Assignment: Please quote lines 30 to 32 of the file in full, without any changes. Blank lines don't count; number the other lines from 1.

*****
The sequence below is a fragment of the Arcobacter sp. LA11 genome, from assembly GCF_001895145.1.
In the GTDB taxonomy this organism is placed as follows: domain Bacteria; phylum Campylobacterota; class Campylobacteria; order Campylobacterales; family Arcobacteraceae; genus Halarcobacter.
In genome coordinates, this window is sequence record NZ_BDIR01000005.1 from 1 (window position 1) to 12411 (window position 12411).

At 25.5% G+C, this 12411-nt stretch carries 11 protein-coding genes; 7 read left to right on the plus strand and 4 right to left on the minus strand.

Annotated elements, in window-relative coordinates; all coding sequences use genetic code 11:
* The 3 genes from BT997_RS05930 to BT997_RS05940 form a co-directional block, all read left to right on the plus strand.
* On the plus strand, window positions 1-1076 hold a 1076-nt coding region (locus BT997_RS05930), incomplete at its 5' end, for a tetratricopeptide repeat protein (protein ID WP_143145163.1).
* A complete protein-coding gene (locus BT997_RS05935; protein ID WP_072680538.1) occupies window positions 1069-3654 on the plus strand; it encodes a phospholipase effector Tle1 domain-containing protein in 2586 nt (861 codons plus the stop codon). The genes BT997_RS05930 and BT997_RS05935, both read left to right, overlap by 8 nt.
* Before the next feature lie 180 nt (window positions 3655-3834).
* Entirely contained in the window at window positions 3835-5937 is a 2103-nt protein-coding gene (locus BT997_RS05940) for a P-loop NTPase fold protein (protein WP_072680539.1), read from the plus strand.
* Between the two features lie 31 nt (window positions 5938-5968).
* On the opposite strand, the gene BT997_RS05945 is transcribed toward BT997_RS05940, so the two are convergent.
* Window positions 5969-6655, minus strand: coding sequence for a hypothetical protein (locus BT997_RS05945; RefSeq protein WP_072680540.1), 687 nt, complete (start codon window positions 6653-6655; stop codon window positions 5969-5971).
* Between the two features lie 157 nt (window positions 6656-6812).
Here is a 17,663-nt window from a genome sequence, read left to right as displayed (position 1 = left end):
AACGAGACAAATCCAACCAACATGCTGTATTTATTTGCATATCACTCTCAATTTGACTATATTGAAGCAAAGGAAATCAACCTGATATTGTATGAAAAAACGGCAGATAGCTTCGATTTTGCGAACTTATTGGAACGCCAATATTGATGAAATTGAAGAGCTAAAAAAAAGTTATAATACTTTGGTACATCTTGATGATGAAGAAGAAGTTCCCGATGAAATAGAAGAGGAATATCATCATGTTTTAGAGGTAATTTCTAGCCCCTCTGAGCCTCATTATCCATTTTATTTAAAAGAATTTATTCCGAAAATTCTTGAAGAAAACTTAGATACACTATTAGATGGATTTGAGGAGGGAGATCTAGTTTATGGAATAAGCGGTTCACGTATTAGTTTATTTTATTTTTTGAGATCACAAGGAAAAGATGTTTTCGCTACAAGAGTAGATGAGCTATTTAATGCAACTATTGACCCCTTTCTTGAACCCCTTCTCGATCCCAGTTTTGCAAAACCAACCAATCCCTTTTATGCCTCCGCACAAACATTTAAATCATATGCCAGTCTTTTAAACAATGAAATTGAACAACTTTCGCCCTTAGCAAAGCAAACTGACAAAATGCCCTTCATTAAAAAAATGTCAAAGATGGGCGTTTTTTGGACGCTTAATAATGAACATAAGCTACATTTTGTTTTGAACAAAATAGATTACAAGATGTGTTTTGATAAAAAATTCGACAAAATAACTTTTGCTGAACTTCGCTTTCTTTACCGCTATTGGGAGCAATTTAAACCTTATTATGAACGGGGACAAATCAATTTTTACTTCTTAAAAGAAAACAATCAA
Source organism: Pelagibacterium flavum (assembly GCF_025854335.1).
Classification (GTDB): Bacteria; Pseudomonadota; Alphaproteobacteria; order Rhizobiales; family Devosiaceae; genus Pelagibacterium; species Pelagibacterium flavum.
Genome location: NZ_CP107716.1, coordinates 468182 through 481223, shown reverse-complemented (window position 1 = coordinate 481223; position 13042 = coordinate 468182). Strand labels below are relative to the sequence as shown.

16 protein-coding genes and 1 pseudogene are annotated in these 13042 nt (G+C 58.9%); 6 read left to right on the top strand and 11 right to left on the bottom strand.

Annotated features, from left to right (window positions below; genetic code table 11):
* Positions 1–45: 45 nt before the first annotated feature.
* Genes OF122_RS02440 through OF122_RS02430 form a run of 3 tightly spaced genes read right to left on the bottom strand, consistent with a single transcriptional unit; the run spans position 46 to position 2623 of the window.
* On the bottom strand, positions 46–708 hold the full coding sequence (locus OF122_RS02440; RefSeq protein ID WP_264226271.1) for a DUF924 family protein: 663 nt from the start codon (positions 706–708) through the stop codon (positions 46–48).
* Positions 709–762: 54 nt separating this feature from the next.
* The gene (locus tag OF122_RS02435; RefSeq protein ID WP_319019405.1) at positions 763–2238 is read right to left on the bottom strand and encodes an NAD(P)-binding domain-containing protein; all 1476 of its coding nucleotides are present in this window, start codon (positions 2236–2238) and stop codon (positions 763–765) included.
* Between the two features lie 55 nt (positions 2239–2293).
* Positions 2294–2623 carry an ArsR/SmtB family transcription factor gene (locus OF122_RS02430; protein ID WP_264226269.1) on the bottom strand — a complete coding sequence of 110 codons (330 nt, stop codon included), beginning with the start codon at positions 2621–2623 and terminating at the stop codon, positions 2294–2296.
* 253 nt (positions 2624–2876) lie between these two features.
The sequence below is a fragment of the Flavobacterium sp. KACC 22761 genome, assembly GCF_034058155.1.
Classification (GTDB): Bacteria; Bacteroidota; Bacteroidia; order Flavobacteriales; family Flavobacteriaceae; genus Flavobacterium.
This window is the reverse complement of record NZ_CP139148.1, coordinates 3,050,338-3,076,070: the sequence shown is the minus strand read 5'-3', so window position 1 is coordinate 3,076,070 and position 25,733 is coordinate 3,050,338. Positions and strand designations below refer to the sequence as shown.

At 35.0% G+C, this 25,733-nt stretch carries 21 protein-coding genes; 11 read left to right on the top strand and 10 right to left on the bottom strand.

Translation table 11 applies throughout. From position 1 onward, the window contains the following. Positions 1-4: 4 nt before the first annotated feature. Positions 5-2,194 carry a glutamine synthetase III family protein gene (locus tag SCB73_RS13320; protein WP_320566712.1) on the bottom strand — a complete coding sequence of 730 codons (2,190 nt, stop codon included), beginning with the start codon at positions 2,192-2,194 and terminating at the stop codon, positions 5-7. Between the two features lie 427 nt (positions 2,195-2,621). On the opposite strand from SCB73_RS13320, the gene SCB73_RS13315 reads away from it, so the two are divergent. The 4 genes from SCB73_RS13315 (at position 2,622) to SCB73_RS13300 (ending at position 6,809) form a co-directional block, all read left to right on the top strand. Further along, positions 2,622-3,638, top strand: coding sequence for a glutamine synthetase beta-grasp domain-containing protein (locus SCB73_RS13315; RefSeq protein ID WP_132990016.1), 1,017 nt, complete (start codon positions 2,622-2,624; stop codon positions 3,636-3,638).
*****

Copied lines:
The sequence below is a fragment of the Flavobacterium sp. KACC 22761 genome, assembly GCF_034058155.1.
Classification (GTDB): Bacteria; Bacteroidota; Bacteroidia; order Flavobacteriales; family Flavobacteriaceae; genus Flavobacterium.
This window is the reverse complement of record NZ_CP139148.1, coordinates 3,050,338-3,076,070: the sequence shown is the minus strand read 5'-3', so window position 1 is coordinate 3,076,070 and position 25,733 is coordinate 3,050,338. Positions and strand designations below refer to the sequence as shown.